Satellite-derived ocean thermal structure for the North Atlantic hurricane season
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KeywordAtm/Ocean Structure/ Phenomena; Atmosphere-ocean interaction; Oceanic mixed layer; Tropical cyclones; Observational techniques and algorithms; Satellite observations
This paper describes a new model (method) called Satellite-derived North Atlantic Profiles (SNAP) that seeks to provide a high-resolution, near-real-time ocean thermal field to aid tropical cyclone (TC) forecasting. Using about 139 000 observed temperature profiles, a spatially dependent regression model is developed for the North Atlantic Ocean during hurricane season. A new step introduced in this work is that the daily mixed layer depth is derived from the output of a one-dimensional Price–Weller–Pinkel ocean mixed layer model with time-dependent surface forcing. The accuracy of SNAP is assessed by comparison to 19 076 independent Argo profiles from the hurricane seasons of 2011 and 2013. The rms differences of the SNAP-estimated isotherm depths are found to be 10–25 m for upper thermocline isotherms (29°–19°C), 35–55 m for middle isotherms (18°–7°C), and 60–100 m for lower isotherms (6°–4°C). The primary error sources include uncertainty of sea surface height anomaly (SSHA), high-frequency fluctuations of isotherm depths, salinity effects, and the barotropic component of SSHA. These account for roughly 29%, 25%, 19%, and 10% of the estimation error, respectively. The rms differences of TC-related ocean parameters, upper-ocean heat content, and averaged temperature of the upper 100 m, are ~10 kJ cm−2 and ~0.8°C, respectively, over the North Atlantic basin. These errors are typical also of the open ocean underlying the majority of TC tracks. Errors are somewhat larger over regions of greatest mesoscale variability (i.e., the Gulf Stream and the Loop Current within the Gulf of Mexico).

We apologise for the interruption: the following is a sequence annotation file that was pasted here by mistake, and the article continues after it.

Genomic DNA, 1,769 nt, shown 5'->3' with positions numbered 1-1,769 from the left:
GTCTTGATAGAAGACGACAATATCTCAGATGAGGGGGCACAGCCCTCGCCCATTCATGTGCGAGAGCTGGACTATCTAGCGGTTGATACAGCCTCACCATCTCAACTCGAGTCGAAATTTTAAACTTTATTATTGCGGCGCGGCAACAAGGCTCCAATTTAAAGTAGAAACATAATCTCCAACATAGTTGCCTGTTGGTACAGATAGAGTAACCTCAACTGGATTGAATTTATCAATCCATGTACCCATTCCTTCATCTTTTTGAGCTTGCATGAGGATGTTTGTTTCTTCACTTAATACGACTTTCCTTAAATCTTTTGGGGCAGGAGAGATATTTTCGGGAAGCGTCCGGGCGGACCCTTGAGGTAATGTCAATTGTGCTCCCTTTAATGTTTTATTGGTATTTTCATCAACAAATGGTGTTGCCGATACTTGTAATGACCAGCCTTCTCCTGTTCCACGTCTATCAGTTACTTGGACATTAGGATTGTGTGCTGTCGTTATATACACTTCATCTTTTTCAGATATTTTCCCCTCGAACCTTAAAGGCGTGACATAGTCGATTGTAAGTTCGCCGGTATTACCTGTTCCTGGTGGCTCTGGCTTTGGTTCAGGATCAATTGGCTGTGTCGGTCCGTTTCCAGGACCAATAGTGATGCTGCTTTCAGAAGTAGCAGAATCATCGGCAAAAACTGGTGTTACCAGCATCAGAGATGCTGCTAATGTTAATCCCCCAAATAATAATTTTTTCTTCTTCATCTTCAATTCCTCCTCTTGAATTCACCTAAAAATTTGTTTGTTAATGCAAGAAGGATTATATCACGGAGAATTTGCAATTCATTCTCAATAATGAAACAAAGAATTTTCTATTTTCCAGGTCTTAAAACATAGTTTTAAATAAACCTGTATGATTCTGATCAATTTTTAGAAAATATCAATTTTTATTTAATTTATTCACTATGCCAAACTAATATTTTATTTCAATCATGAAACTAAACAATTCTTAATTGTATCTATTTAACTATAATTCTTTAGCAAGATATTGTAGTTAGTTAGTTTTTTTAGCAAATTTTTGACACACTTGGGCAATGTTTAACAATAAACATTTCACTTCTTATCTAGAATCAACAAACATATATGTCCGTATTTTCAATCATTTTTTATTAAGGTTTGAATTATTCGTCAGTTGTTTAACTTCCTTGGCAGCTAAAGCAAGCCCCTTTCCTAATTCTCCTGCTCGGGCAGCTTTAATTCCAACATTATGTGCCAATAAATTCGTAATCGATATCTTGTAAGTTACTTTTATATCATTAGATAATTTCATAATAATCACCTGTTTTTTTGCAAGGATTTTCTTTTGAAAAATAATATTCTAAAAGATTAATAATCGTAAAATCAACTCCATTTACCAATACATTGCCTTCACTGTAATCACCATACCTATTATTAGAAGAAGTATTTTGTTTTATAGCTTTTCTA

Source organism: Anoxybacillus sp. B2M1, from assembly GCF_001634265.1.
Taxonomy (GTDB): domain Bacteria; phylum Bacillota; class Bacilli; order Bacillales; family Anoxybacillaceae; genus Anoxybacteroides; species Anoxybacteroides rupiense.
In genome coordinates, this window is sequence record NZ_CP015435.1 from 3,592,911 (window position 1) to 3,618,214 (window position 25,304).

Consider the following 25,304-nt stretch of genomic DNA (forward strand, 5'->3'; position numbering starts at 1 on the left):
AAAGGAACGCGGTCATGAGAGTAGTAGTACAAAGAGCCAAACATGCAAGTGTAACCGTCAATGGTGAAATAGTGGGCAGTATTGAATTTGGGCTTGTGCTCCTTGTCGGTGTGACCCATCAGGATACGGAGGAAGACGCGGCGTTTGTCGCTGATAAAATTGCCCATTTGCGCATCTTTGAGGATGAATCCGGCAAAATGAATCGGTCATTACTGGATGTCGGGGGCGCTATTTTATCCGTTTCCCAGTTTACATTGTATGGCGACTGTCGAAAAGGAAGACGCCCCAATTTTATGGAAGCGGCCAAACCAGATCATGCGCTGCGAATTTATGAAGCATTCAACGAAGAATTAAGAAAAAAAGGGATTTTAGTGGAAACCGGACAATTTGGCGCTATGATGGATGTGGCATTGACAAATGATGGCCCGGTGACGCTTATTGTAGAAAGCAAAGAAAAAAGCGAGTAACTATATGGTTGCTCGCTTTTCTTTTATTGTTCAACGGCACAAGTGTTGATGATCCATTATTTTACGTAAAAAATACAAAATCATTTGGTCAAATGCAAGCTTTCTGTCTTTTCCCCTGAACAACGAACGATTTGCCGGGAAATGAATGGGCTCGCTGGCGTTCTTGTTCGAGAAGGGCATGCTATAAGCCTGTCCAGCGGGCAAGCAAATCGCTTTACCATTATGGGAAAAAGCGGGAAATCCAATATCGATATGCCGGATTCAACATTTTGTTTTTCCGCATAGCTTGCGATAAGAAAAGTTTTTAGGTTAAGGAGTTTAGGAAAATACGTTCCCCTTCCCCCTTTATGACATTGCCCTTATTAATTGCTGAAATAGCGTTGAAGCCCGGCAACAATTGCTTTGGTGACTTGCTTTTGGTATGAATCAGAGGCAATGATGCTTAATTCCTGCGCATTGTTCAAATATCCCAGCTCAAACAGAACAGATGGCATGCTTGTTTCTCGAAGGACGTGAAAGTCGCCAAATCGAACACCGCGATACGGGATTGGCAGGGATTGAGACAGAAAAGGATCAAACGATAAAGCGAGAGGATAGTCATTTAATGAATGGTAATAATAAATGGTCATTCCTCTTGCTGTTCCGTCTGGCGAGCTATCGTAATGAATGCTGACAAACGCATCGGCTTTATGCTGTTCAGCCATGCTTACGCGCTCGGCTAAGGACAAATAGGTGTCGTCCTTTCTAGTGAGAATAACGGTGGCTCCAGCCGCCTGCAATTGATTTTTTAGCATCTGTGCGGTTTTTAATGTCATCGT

Author Posting. © American Meteorological Society, 2015. This article is posted here by permission of American Meteorological Society for personal use, not for redistribution. The definitive version was published in Monthly Weather Review 144 (2016): 877-896, doi:10.1175/MWR-D-15-0275.1.
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